Article by Lars Öberg in Scandinavian Journal for Leadership & Theology.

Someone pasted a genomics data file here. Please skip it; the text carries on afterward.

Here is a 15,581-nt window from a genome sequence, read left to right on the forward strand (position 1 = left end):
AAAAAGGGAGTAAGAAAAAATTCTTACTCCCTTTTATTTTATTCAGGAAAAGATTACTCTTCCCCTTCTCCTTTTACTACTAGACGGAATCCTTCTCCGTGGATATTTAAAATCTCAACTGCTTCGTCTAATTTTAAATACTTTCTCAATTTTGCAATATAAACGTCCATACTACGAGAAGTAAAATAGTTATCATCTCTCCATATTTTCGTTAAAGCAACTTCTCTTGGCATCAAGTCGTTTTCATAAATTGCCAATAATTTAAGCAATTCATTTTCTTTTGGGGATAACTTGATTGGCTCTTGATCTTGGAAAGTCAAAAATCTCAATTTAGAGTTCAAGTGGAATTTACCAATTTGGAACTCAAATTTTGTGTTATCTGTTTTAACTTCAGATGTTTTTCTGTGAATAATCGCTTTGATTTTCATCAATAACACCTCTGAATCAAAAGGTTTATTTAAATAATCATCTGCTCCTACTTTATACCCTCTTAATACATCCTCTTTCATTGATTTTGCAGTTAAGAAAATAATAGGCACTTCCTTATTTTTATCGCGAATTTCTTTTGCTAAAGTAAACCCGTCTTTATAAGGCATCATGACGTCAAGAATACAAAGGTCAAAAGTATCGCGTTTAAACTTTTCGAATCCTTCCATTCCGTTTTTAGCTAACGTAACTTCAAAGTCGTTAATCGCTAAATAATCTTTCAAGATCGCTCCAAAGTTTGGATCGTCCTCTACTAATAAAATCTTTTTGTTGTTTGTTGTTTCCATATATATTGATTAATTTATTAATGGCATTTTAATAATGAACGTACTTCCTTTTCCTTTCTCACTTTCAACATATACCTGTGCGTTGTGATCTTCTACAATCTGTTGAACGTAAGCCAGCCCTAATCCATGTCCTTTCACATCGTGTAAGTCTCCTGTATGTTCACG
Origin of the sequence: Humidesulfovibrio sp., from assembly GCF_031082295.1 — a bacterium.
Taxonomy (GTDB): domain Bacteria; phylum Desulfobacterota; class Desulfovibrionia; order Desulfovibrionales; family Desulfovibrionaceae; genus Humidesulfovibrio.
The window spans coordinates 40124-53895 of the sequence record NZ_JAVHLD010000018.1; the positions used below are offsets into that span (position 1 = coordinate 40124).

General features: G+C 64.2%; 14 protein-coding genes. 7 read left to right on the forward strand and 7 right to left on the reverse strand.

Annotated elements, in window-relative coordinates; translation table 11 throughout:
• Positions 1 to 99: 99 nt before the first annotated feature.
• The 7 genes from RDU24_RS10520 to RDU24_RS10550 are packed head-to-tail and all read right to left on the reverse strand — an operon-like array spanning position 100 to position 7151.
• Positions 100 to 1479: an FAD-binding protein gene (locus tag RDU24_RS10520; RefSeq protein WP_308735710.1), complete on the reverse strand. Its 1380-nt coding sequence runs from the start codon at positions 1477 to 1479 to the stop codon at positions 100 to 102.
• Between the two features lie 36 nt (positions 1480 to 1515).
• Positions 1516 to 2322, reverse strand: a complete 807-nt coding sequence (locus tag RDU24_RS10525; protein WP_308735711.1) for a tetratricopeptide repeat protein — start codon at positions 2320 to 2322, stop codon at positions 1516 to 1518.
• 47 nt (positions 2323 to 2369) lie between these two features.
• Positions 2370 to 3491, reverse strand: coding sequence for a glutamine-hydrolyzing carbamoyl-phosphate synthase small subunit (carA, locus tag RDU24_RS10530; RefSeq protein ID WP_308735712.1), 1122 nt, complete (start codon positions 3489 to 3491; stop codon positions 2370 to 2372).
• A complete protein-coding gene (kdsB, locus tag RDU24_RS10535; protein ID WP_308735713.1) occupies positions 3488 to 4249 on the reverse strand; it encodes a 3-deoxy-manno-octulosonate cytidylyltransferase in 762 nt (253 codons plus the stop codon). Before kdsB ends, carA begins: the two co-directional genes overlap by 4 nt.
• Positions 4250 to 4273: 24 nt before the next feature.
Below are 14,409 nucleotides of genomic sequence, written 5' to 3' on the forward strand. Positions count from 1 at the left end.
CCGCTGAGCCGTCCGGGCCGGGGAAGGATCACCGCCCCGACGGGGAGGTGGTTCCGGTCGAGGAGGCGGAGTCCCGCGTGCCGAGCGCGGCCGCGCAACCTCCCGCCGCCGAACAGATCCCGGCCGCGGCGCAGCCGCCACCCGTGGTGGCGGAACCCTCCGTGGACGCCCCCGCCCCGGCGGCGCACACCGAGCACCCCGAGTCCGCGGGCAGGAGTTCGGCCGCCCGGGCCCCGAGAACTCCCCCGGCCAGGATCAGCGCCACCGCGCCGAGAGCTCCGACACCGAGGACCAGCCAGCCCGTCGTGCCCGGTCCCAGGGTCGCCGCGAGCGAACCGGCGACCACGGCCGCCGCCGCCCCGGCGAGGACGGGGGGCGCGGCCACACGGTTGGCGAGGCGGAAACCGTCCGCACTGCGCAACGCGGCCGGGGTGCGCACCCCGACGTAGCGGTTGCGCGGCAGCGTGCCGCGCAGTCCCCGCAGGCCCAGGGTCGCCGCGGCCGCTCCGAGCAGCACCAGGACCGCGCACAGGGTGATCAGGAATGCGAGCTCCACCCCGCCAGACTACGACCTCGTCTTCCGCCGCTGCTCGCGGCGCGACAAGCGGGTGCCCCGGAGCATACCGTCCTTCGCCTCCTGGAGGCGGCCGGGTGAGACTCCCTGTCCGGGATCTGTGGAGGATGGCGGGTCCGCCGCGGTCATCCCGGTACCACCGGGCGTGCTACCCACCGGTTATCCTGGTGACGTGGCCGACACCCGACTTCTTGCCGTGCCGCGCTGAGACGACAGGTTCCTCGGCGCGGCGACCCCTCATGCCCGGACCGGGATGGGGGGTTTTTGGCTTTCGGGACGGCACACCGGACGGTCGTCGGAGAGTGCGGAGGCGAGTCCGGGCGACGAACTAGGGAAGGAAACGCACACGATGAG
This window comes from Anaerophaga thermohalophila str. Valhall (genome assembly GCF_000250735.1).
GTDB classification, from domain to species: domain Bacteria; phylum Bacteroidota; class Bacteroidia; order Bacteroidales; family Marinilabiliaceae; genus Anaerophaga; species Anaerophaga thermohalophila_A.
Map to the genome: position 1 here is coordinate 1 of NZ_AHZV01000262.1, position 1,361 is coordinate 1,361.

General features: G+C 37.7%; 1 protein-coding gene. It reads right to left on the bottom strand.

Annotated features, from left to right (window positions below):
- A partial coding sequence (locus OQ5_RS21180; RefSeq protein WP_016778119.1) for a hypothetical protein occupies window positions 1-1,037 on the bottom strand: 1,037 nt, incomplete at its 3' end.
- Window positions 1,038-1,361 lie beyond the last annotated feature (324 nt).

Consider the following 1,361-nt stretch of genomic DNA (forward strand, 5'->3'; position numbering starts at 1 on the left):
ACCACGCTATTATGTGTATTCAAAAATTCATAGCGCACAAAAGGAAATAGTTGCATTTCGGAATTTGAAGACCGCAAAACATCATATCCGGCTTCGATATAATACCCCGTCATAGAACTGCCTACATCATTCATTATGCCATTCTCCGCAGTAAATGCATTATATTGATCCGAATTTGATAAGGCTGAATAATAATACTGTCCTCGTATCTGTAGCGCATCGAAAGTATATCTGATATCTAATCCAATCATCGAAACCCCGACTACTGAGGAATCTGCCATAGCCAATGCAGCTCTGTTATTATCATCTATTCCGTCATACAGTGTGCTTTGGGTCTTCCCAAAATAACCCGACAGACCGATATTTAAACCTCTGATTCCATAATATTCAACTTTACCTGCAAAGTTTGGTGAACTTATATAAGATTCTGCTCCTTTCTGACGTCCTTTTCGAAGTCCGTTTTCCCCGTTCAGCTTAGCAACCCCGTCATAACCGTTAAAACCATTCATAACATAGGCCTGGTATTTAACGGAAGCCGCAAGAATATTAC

Abstract: This article investigates tech giants such as Google, Facebook, and Twitter in the light of the Pauline concepts of principalities and powers. It is argued that as people subjugate themselves to the digital frameworks of these modern giants, the way they perceive and interact with the world changes. The tech giants, similarly to the giants of mythology, constitute the very “place” where we, as users of the internet, are standing. The study argues that individuals who live their lives according to the frameworks of these modern-day principalities become participating members of the giants’ bodies and are thus influenced by their telos. As people increasingly access the world through these placeless platforms, and thereby giving sustenance to the principalities’ hollow bodies, their own existence becomes more and more disembodied. As modernity recedes, this kind of excarnation seems to have an accelerating effect on the shift in people’s worldview. The world which is formed by the tech giants’ frameworks is found to be less embodied and quite polytheistic. In a final discussion whether it is possible to exorcise or redeem these online principalities and powers the concept of egregore, or shared thought-form, is introduced. It is described how online activists try to manipulate these egregores through the reshaping of viral narratives by means of so-called “meme-magic”. It is concluded, however, that any attempt by the church to exorcise the demonic egregores on their home turf seem to necessitate a participation in the tech giants’ hollow bodies, which in turn might result in a sort of excarnation. A word of warning is therefore given against over-estimating one’s capacity to tame the tech giants through any form of social exorcism or political action.